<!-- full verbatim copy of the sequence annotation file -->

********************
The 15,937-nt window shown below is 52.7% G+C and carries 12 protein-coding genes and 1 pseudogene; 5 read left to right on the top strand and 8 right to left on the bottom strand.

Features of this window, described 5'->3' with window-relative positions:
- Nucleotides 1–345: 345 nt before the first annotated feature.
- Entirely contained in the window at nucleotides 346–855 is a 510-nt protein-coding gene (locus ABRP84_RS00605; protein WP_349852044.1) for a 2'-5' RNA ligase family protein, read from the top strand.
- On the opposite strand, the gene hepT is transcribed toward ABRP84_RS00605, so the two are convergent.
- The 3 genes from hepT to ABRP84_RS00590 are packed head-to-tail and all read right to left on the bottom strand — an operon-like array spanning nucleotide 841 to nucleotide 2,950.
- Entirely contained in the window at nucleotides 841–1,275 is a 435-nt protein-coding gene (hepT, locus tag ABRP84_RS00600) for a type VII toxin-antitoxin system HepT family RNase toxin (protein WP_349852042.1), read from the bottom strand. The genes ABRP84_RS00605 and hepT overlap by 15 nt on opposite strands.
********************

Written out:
The 15,937-nt window shown below is 52.7% G+C and carries 12 protein-coding genes and 1 pseudogene; 5 read left to right on the top strand and 8 right to left on the bottom strand.

Features of this window, described 5'->3' with window-relative positions:
- Nucleotides 1–345: 345 nt before the first annotated feature.
- Entirely contained in the window at nucleotides 346–855 is a 510-nt protein-coding gene (locus ABRP84_RS00605; protein WP_349852044.1) for a 2'-5' RNA ligase family protein, read from the top strand.
- On the opposite strand, the gene hepT is transcribed toward ABRP84_RS00605, so the two are convergent.
- The 3 genes from hepT to ABRP84_RS00590 are packed head-to-tail and all read right to left on the bottom strand — an operon-like array spanning nucleotide 841 to nucleotide 2,950.
- Entirely contained in the window at nucleotides 841–1,275 is a 435-nt protein-coding gene (hepT, locus tag ABRP84_RS00600) for a type VII toxin-antitoxin system HepT family RNase toxin (protein WP_349852042.1), read from the bottom strand. The genes ABRP84_RS00605 and hepT overlap by 15 nt on opposite strands.